Sales remain less than robust—total sales in 2004 were up just 2 percent over 2003, according the Radio Advertising Bureau, which released those figures last week.

Whether the reduced inventory loads will jump-start sales and revenue remains to be seen. Harris Nesbitt analyst Lee Westerfield said the radio business will likely take a “yearlong hit” on revenues as it feverishly tries to convince advertisers that a less cluttered environment is worth paying more for.

Many buyers aren’t convinced that’s true. “We like to reward less cluttered networks with increased share of business, not higher rates,” said Andy Donchin, svp and director of national broadcast at Aegis Group’s Carat.

A rep at Clear Channel declined to discuss sales impact other than to say some “short-term volatility” is expected. Part of the company’s strategy is to get clients to use 15- and 30-second spots, as opposed to :60s, the current norm. Brand recall for :30s and :15s averages 93 percent of that produced by :60s, according to research the company recently commissioned from Burke Inc. The company is using such data to try to get clients to pay higher rates. It is also trying to charge more for first-in-pod spots and is experimenting with one-spot breaks.

Attention spans are shorter in a cluttered world, said Jim Cook, who leads Clear Channel’s creative services group. “Better creative is clearly the point of differentiation in terms of effectiveness,” he said.

But there is not a lot of optimism that cable TV can be persuaded to cut back in the same way that radio has. Donchin of Carat said he has been down this road before. The discussion, he said, usually concludes with a network asking if he would be willing to pay 10 percent more for an environment with fewer ads. “I say no, and we move on, end of discussion,” Donchin said. “It’s a big concern. You know viewers aren’t sitting through all those commercials. And the other thing with cable is all the direct response ads, so it’s both a clutter issue and the quality of the commercials.”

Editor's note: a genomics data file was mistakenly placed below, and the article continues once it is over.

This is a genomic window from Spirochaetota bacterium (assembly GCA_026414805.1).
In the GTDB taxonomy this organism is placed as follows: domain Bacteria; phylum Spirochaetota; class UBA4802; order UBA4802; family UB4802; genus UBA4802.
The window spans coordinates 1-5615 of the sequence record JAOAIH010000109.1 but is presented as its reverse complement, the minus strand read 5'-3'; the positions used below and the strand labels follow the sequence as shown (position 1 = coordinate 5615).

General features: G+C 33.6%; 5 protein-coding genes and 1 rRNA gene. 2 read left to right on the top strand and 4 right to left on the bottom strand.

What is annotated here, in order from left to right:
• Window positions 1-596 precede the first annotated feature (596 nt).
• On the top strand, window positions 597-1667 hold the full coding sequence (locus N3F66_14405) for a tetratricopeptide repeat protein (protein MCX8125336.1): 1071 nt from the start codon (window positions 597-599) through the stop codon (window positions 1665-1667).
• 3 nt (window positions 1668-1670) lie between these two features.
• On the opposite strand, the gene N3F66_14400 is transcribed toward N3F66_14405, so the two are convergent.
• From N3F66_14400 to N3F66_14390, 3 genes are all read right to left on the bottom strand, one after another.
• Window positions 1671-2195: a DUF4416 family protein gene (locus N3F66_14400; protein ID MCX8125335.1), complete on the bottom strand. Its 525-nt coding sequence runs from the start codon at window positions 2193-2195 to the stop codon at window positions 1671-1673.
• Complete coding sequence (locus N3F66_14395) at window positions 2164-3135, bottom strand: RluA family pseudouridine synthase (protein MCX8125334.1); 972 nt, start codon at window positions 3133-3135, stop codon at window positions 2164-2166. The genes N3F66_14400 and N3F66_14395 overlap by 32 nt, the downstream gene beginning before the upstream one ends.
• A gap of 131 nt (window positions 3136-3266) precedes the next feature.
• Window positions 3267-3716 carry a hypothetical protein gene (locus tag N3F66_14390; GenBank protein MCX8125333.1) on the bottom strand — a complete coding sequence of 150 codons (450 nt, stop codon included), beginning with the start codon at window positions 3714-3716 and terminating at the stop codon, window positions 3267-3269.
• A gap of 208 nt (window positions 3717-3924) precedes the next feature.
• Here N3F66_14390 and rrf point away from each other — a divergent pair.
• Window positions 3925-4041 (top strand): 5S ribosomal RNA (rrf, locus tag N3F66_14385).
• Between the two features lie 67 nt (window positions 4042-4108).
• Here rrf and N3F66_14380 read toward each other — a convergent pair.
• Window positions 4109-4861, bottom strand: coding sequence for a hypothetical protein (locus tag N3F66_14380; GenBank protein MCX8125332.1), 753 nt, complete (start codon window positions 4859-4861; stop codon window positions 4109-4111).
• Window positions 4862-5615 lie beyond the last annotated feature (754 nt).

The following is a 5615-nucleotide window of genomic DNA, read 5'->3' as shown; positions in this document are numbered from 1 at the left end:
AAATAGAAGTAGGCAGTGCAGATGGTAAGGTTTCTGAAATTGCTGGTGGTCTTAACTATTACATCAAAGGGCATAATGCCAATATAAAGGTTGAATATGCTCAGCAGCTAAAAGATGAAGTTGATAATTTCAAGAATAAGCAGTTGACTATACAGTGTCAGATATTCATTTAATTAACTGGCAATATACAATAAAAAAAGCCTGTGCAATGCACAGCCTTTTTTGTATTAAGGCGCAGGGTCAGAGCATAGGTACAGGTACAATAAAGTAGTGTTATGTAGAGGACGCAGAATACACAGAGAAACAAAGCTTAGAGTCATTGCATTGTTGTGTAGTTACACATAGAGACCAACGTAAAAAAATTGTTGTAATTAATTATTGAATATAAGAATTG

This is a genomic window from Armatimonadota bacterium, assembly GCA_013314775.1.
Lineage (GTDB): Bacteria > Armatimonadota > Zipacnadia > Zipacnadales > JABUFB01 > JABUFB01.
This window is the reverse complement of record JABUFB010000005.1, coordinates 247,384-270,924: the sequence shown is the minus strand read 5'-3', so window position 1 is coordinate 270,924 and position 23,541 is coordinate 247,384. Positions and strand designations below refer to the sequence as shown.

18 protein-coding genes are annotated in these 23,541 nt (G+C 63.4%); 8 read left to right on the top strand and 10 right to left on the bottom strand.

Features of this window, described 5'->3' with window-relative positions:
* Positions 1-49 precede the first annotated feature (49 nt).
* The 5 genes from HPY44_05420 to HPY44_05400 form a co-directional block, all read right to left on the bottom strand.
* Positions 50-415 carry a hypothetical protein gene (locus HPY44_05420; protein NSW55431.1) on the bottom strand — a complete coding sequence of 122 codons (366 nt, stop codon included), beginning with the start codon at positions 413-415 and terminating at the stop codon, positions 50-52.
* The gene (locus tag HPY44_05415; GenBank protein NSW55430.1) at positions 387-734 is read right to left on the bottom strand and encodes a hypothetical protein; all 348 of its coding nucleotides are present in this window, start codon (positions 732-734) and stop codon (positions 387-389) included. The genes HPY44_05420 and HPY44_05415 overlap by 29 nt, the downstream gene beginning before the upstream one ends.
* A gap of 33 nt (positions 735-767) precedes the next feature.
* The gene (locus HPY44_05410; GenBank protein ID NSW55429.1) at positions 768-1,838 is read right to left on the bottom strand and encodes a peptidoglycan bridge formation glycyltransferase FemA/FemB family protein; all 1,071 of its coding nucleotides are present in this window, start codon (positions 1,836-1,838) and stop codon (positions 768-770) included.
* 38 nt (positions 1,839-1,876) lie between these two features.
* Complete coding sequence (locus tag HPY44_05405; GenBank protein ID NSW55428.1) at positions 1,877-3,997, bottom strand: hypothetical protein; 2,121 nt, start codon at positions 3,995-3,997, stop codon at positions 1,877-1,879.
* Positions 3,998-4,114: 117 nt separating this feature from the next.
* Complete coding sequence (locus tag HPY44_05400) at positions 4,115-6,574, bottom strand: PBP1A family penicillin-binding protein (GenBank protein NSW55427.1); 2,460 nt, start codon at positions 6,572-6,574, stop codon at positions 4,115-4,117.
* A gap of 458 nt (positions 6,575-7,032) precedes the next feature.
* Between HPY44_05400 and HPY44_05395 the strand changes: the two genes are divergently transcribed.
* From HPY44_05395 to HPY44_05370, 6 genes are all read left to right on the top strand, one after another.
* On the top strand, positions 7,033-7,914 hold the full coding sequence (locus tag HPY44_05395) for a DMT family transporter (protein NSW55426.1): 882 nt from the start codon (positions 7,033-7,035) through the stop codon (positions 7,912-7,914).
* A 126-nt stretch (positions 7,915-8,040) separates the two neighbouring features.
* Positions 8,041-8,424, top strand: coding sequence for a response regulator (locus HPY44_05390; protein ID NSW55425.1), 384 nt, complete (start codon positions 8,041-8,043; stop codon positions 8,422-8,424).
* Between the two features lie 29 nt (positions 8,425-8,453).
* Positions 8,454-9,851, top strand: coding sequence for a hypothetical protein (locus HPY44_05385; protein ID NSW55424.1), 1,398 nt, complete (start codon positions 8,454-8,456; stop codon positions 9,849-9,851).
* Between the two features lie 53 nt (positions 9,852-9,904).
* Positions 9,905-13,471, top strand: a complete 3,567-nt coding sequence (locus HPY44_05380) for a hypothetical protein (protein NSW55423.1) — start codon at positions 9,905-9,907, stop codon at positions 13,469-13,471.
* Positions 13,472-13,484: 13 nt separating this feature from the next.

Donna Speciale, president of U.S. broadcast at Publicis Groupe’s MediaVest, credited clutter for making TiVo a household name. “The vendors really created this viewing environment with these long commercial pods that have taught viewers that they can get up and pretty much do whatever they want, because there’s a long break coming up,” she said.

Cable executives aren’t lining up to cut inventory loads. Said one cable sales executive: “If radio sales were robust, they wouldn’t be cutting inventory, and we wouldn’t be having this conversation.”

Mel Berning, evp of ad sales for the A&E Networks, said “clutter levels have been much higher on radio” but added that cable also should be looking for ways to reduce it. Breaks that consist of one two-minute-long spot was one idea he offered.

However, the real change is likely to come not with a reduction in commercial load but when the industry figures out a way to prevent viewers from jumping up at the beginning of a commercial break to do five different household chores, said Speciale. “We need to change viewers’ habits,” she said. “One vendor isn’t going to accomplish anything.”